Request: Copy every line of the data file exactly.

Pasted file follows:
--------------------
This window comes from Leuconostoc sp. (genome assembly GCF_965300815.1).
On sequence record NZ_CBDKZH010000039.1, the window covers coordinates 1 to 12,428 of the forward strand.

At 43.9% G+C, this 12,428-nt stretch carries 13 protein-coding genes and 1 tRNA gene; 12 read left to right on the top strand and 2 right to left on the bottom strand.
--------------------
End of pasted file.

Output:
This window comes from Leuconostoc sp. (genome assembly GCF_965300815.1).
On sequence record NZ_CBDKZH010000039.1, the window covers coordinates 1 to 12,428 of the forward strand.

At 43.9% G+C, this 12,428-nt stretch carries 13 protein-coding genes and 1 tRNA gene; 12 read left to right on the top strand and 2 right to left on the bottom strand.